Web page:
Artworks 2004

West Virginia as arts destination Mountain State is fertile ground for fiddler

By: Gordon Simmons

    In order to pursue an artistic career, more than a few of West Virginia’s most talented have felt the pull of other places. For writers, actors, filmmakers, painters - you name it- success has often meant relocating.
    But West Virginia, with its own rich cultural heritage, can sometimes be a destination for artists. So it was for musician Jake Krack.
At the age of 19, Krack’s accomplishments as a fiddler of old-time music have already earned him near-legendary status. He’s been featured in the New York Times, the Chicago Tribune, CNN, NPR, and just about everywhere in between.
    In 2000, Governor Wise selected him to perform at the Kennedy Center. He was chosen for the Smithsonian Folklife Festival and has performed at Vandalia, Berea, Merlefest, Galax and Gallia County. He has been a protégé to such renowned Mountain State talents as Melvin Wine and Bobby Taylor.
    Krack has just released a new double CD entitled Second Time Around. It follow six sets of recordings, the first made when he was 11. And, despite a phenomenally successful performing career and many contest wins, Krack is now attending Berea College in Eastern Kentucky.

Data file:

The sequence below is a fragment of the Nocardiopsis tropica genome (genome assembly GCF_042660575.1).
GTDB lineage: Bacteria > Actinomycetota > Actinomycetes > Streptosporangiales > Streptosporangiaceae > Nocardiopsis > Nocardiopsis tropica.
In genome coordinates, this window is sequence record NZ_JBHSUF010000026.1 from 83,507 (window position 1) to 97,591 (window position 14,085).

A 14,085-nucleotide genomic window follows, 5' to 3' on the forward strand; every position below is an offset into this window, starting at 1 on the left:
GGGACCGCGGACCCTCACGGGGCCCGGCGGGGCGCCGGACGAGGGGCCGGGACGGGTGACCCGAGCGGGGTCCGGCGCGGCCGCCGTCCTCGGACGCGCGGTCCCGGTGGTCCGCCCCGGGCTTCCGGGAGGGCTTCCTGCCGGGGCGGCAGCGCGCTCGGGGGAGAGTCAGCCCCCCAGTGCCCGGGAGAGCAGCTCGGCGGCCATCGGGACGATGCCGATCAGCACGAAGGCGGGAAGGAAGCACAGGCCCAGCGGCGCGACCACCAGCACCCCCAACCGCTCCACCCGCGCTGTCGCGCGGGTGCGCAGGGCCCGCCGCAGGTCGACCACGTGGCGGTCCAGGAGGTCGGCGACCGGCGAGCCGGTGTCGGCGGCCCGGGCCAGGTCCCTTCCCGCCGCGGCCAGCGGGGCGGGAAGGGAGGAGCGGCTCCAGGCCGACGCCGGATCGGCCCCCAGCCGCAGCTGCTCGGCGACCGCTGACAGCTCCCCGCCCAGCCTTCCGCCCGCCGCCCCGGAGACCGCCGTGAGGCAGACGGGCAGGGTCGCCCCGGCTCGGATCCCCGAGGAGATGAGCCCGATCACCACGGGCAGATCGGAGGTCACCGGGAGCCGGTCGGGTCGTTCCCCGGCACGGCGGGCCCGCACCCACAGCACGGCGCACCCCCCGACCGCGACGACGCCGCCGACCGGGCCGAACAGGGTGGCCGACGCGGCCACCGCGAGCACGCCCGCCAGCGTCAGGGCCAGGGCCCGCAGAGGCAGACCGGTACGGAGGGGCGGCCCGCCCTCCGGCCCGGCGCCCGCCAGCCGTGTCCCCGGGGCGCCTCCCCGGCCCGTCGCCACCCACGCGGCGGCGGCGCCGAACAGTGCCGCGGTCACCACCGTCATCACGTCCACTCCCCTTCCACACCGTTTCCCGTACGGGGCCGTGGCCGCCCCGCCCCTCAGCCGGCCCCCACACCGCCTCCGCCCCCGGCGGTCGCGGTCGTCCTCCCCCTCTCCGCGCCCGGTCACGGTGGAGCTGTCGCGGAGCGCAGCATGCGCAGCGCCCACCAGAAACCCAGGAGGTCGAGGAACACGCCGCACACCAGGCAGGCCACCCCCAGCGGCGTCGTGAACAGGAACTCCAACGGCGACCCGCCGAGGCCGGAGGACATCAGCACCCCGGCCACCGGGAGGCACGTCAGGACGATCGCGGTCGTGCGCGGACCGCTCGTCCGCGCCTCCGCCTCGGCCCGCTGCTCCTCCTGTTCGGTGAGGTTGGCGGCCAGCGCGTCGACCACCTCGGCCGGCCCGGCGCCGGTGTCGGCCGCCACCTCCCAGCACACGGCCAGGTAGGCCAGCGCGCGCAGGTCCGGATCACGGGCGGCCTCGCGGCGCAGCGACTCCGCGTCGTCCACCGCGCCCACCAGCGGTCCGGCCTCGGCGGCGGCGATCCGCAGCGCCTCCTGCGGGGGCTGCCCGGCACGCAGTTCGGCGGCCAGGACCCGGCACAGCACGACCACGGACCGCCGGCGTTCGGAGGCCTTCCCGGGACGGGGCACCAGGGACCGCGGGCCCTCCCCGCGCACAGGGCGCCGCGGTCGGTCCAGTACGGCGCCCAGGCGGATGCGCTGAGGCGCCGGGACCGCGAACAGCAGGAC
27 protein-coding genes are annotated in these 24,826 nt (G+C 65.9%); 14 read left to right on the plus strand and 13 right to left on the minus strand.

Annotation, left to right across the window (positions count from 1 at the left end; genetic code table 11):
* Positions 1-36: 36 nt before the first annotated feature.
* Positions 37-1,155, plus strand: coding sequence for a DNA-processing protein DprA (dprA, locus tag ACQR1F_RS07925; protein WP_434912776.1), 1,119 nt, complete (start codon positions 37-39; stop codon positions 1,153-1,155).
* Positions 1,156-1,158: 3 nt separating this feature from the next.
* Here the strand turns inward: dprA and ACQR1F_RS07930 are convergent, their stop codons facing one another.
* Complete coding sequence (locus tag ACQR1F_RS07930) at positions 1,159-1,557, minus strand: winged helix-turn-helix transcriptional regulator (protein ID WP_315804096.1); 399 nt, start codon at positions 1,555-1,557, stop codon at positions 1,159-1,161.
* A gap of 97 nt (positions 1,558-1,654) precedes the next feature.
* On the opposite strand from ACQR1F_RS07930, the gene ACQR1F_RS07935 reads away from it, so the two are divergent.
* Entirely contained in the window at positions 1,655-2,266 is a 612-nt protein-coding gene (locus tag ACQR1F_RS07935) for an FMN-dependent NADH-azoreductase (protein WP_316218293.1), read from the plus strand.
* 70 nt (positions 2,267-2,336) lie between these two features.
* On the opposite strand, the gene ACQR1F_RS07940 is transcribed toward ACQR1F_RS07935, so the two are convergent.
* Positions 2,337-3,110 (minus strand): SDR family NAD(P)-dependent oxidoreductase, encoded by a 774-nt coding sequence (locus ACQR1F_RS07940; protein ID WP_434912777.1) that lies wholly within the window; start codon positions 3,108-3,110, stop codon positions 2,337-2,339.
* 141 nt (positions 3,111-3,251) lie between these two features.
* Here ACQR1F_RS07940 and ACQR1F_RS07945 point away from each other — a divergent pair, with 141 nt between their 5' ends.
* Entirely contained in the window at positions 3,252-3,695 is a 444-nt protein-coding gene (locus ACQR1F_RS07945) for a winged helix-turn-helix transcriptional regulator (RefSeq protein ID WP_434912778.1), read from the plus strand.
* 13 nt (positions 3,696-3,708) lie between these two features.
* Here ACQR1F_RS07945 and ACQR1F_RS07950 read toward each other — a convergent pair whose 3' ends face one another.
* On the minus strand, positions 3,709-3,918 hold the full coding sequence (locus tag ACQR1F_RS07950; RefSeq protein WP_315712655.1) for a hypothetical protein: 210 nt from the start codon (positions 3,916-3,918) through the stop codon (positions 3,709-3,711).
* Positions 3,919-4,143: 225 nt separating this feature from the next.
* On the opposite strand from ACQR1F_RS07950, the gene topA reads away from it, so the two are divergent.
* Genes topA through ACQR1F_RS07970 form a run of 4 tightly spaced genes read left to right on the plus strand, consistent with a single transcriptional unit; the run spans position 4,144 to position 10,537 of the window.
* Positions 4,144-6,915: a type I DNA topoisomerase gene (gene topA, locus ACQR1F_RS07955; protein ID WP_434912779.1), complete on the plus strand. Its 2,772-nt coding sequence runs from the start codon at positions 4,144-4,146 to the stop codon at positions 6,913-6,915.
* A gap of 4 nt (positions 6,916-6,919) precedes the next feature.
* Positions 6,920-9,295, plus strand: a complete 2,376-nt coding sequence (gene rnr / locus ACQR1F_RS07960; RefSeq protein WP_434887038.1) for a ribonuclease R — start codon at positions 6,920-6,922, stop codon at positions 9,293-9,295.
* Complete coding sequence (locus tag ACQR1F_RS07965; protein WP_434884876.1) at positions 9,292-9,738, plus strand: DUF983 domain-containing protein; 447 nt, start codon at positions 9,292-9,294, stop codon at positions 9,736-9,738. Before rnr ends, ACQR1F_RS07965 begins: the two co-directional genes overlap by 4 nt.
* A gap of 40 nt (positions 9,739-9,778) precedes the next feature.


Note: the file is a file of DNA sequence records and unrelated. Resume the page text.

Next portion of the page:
Unlike many others who have flourished in the state’s tradition of fiddle playing, however, Jake Krack started out in Indiana, not West Virginia.
The route from the Hoosier State to our green hills is a story as exceptional as Krack’s talent. Growing up in Indiana, he began playing music in imitation of his father, who took up the violin while Jake was four.
    At six, the younger Krack got his first real violin and began classical lessons in the Suzuki method. Finding Brad Leftwich, a teacher of old-time, West Virginia fiddle playing, began a series of events for that Krack family that culminated in their decision to move to Calhoun County to let Jake immerse himself in a musical style for which he was already showing great talent.
    Krack credits that move for advancing his music. In a 2002 interview with folk works magazine, he was asked his reasons for coming here instead of a typical music destination like Los Angeles.
    After citing the wealth of mentors available to him in West Virginia, he mentioned his intention to learn to play “just like” those teachers, “to keep the tradition alive and to someday pass it on.”
    It’s a goal that Krack is already accomplishing, according to Bobby Taylor. Taylor attests that “He continues to preserve the older West Virginia fiddle styles.”
    Krack went on to note, however, that part of his experience was leading him to make West Virginia music his own, blending the styles he had learned was learning from Wine, Taylor and others, making his own contribution to the musical heritage.
    Taylor said, “Jake has surpassed all my greatest expectations. I wasn’t sure anyone would carry on my style until Jake took an interest. I couldn’t be prouder of his accomplishments.”